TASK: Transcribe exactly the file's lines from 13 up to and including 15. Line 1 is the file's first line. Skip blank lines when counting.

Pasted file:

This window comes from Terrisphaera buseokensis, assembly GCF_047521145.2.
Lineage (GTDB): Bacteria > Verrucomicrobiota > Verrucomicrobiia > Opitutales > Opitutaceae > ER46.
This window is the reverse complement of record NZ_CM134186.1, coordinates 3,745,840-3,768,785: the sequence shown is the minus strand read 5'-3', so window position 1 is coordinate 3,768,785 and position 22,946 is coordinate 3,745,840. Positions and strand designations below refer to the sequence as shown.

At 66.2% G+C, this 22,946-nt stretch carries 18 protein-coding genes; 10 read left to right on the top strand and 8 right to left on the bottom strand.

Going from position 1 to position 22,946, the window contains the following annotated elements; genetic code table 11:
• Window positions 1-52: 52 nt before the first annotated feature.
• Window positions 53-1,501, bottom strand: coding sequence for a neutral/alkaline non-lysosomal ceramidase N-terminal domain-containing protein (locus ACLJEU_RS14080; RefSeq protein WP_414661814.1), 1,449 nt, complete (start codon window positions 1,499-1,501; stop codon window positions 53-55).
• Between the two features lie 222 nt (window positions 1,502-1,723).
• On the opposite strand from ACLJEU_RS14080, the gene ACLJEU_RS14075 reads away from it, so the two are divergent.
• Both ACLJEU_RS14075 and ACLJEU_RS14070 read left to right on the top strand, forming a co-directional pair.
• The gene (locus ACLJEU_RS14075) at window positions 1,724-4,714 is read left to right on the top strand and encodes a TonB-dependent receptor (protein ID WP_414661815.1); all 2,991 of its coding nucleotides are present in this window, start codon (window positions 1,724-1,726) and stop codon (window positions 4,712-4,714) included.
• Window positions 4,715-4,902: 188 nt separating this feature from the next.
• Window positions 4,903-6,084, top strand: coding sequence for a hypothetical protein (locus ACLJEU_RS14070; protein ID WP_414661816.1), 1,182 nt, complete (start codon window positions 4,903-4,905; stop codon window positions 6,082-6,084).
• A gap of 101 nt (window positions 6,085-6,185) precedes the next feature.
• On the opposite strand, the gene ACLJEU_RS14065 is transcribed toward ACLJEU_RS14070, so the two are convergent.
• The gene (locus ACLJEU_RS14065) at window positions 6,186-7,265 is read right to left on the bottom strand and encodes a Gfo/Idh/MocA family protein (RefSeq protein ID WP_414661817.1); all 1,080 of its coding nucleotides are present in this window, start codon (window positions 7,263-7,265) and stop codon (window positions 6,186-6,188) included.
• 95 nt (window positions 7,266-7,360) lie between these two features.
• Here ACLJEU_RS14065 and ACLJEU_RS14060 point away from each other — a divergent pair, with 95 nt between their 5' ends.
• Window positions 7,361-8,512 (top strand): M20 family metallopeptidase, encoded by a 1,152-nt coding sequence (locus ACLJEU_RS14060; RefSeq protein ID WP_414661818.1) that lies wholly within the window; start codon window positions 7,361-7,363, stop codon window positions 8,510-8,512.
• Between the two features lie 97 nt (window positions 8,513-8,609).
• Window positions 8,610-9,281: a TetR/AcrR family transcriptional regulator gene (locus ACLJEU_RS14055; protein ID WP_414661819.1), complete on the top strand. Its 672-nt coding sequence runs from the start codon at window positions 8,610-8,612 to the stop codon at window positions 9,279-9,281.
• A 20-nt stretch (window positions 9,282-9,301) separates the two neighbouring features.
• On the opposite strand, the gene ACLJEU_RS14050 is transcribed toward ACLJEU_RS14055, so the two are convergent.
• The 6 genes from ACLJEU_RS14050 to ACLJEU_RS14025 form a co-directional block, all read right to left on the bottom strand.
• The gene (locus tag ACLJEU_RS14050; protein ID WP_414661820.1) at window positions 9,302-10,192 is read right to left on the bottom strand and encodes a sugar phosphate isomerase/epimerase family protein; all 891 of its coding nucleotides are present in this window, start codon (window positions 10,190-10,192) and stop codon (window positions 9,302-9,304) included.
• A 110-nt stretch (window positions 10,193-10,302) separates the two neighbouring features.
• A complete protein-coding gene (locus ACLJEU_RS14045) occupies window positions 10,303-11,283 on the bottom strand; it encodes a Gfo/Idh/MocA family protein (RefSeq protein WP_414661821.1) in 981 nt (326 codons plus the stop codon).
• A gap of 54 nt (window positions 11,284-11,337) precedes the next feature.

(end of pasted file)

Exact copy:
• Window positions 4,903-6,084, top strand: coding sequence for a hypothetical protein (locus ACLJEU_RS14070; protein ID WP_414661816.1), 1,182 nt, complete (start codon window positions 4,903-4,905; stop codon window positions 6,082-6,084).
• A gap of 101 nt (window positions 6,085-6,185) precedes the next feature.
• On the opposite strand, the gene ACLJEU_RS14065 is transcribed toward ACLJEU_RS14070, so the two are convergent.